GCSE Astronomy

Gabe

Gabe sat his GCSE Astronomy exam, which makes up over half of the marks. Revision for the exam seemed to be a process beyond his comprehension. He did none voluntarily and when forced to do some, wanted L or I to read a section of his notes, or textbook, and ask him questions. In the week ahead of the exam, his teacher pointed the class to an on-line resource, which finally seemed to engage Gabe in some self-directed revision. In his final assessment, he achieved a ‘A’ grade, so the limited and late revision doesn’t seem likely to make much difference.

Eliza

Eliza’s hair is falling out. It may be spring moulting, or hormones at work. She’s very conscious of it, and so are we as strands are found in our cars, in the dishwasher, on the living room carpet and in clothes removed from the dryer. She has so much hair that even this degree of shedding doesn’t affect her appearance.

Robin

As a baby, Robin had allergies to egg and less severely to dairy products. The only evidence of the latter, is discomfort he sometimes gets in his throat eating ice cream. But he has grown up drinking soya milk with his breakfast cereal – by the pint. Recently, we have put a stop to him glugging sweetened soya milk with sugary cereal. He opted for dairy milk instead of unsweetened soya milk and now has that by the pint with sugary cereal.

Loom bands and Lord’s

Eliza

It began with bracelets, which became increasingly ornate and has moved onto animal key rings. Eliza has embraced the loom band craze, without progressing to whole outfits made of the tiny, coloured rubber bands. She has a plastic frame on which the bands are stretched and arrayed in complex patterns. YouTube provides the source of guidance on how to combine and twist the bands. It’s a healthy pastime, except for the tips of
Eliza’s fingers that get pinched sore by the taut bands.

Gabe

Gabe came with me to Saturday of the Lord’s Test, where we met Grandad and spent the day together. The day was hot and sticky and Gabe worried over visible sweat marks on his shirt. He had overdosed on pizza and coke at a party the night before and felt delicate. This was his diet during the day: croissant, coke, crisps, chips (with too much salt and ketchup), hot chocolate, grapes, slice of pizza (rejected after a bite) and then toast when we got home. But he sat patiently through the day, including a very slow afternoon session.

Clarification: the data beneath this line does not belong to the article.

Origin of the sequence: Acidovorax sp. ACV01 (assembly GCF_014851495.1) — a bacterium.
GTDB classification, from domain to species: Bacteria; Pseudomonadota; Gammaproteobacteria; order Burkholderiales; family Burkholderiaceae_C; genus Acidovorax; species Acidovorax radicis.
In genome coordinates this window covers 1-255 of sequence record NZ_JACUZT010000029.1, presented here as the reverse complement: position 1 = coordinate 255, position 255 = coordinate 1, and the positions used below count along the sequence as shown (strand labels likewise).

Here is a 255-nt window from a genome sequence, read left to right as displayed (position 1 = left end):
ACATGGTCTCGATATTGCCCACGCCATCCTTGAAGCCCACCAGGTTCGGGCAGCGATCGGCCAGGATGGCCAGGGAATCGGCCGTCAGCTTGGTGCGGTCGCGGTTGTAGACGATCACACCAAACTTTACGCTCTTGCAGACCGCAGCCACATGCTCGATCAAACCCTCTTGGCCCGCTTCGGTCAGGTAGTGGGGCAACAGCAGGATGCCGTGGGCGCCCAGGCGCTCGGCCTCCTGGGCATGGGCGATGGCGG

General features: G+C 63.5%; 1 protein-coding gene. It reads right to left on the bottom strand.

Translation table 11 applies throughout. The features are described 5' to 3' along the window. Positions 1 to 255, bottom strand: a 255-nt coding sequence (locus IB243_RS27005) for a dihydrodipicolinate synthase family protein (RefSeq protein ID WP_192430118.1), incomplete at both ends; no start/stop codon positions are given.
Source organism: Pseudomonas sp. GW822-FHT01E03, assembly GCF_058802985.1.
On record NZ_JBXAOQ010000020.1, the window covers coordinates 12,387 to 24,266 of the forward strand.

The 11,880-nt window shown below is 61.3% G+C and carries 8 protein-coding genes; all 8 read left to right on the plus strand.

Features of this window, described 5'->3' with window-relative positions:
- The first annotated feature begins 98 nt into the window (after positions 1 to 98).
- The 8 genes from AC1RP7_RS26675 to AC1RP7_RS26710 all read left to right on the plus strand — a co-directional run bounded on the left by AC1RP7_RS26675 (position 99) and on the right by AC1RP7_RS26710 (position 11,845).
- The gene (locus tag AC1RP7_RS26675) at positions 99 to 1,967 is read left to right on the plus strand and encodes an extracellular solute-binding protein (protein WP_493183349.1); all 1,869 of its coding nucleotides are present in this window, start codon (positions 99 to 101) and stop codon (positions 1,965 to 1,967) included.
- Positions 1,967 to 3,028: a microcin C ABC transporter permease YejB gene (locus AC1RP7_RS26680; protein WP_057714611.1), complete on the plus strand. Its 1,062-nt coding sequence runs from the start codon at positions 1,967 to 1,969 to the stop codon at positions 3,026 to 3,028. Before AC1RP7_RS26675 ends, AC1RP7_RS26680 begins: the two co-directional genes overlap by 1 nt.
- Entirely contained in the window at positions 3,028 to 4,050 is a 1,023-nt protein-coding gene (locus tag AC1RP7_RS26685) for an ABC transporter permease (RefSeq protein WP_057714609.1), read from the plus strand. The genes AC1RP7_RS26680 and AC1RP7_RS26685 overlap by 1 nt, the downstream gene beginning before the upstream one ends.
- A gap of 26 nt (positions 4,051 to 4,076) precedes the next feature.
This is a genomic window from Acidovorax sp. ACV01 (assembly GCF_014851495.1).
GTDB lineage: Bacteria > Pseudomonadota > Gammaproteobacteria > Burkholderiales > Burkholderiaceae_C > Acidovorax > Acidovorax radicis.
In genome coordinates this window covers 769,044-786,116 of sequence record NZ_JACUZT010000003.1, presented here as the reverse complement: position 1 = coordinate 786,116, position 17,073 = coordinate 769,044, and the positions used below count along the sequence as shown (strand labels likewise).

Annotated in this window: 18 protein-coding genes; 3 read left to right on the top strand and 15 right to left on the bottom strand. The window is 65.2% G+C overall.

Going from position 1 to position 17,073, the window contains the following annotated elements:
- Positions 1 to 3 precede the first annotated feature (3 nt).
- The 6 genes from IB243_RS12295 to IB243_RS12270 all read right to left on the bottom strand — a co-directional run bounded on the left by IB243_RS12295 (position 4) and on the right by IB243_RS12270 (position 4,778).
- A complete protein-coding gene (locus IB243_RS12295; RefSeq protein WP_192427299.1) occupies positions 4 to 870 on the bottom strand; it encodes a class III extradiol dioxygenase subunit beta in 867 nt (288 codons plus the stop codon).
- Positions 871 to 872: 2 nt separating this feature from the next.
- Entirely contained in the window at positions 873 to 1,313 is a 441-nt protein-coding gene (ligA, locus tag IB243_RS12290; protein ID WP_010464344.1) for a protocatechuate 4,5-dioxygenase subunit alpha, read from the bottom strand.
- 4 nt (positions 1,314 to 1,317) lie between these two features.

Robin

Robin’s desire for back garden football has altered. He still wants to play. But rather than shooting with me in goal, he wants to play one-bounce where we work together to exchange the ball with it hitting the ground no more than once between our touches. It’s fun working co-operatively and he gets to practice his skills and control.

All inclusive

A dominating feature of our Menorcan holiday was the all inclusive food and drink. Three meals a day and a changing menu of meats, vegetables, salads, breads and desserts for every meal. But for the kids, all inclusive produced particular, limited diets:

Gabe: croissant, chips and seconds/thirds of pizza

Eliza: croissant, melon and ice cream

Robin: croissant, chips and coca-cola (even at breakfast if not closely monitored).

Watching Robin dash around, L commented, “We’ll be in hospital this holiday.” She was right, but Eliza was the patient, banging her head falling from a fence. I called the doctor when she felt ill at midnight. The doctor came and calmly ordered an ambulance which drove Eliza and L across the island for an emergency brain scan. All was clear and they returned, exhausted after a night in hospital.

6-a-side party

Robin had his wish for a football party. Ten friends, Gabe and birthday boy ran themselves into a red-cheeked state before tucking into hot dog, pizza, nuggets and chips as a prelude to the football pitch sponge cake baked by L. Robin had reacted badly to defeat at his football training four days earlier, but my worries were misplaced, as although his team took a beating he stayed happy and fulfilled.

Gabe’s presence was at Robin’s request. Gabe and I had several conversations about what would be acceptable in a match with boys four years younger, although not all very much smaller. He played his part well and earnt compliments from parents who saw him smiling and laughing throughout the game.

For me there was the pleasure of seeing the two boys, teammates, combining – each setting up goals for the other.

Meanwhile, Eliza and her friend E, older sister of one of Robin’s pals, sat in the cafe, chatting happily, drawing fantasy animals such as the Rasta Owl.